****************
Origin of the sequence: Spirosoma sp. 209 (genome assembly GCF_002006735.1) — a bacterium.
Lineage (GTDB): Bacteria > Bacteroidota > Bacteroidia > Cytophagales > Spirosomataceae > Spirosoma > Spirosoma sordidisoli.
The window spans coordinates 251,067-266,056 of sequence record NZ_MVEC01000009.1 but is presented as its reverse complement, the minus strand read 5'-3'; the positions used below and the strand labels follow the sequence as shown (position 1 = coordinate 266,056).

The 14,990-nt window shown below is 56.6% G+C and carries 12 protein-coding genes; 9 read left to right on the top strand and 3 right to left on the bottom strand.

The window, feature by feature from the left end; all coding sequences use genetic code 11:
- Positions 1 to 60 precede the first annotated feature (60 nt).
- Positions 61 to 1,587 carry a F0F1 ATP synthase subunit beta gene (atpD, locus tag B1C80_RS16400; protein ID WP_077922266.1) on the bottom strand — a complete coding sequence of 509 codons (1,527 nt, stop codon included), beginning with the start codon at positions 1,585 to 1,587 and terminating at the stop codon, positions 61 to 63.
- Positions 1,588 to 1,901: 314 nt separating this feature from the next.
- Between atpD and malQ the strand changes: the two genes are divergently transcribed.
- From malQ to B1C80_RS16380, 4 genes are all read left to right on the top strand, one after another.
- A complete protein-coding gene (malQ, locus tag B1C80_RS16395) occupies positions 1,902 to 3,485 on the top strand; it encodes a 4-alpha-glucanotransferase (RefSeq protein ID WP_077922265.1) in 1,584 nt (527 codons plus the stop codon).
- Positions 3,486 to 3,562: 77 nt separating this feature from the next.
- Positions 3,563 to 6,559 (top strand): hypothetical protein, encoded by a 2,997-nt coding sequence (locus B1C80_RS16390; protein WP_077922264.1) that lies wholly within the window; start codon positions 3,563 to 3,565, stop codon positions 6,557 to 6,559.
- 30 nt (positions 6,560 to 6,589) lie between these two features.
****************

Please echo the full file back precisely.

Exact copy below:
Origin of the sequence: Spirosoma sp. 209 (genome assembly GCF_002006735.1) — a bacterium.
Lineage (GTDB): Bacteria > Bacteroidota > Bacteroidia > Cytophagales > Spirosomataceae > Spirosoma > Spirosoma sordidisoli.
The window spans coordinates 251,067-266,056 of sequence record NZ_MVEC01000009.1 but is presented as its reverse complement, the minus strand read 5'-3'; the positions used below and the strand labels follow the sequence as shown (position 1 = coordinate 266,056).

The 14,990-nt window shown below is 56.6% G+C and carries 12 protein-coding genes; 9 read left to right on the top strand and 3 right to left on the bottom strand.

The window, feature by feature from the left end; all coding sequences use genetic code 11:
- Positions 1 to 60 precede the first annotated feature (60 nt).
- Positions 61 to 1,587 carry a F0F1 ATP synthase subunit beta gene (atpD, locus tag B1C80_RS16400; protein ID WP_077922266.1) on the bottom strand — a complete coding sequence of 509 codons (1,527 nt, stop codon included), beginning with the start codon at positions 1,585 to 1,587 and terminating at the stop codon, positions 61 to 63.
- Positions 1,588 to 1,901: 314 nt separating this feature from the next.
- Between atpD and malQ the strand changes: the two genes are divergently transcribed.
- From malQ to B1C80_RS16380, 4 genes are all read left to right on the top strand, one after another.
- A complete protein-coding gene (malQ, locus tag B1C80_RS16395) occupies positions 1,902 to 3,485 on the top strand; it encodes a 4-alpha-glucanotransferase (RefSeq protein ID WP_077922265.1) in 1,584 nt (527 codons plus the stop codon).
- Positions 3,486 to 3,562: 77 nt separating this feature from the next.
- Positions 3,563 to 6,559 (top strand): hypothetical protein, encoded by a 2,997-nt coding sequence (locus B1C80_RS16390; protein WP_077922264.1) that lies wholly within the window; start codon positions 3,563 to 3,565, stop codon positions 6,557 to 6,559.
- 30 nt (positions 6,560 to 6,589) lie between these two features.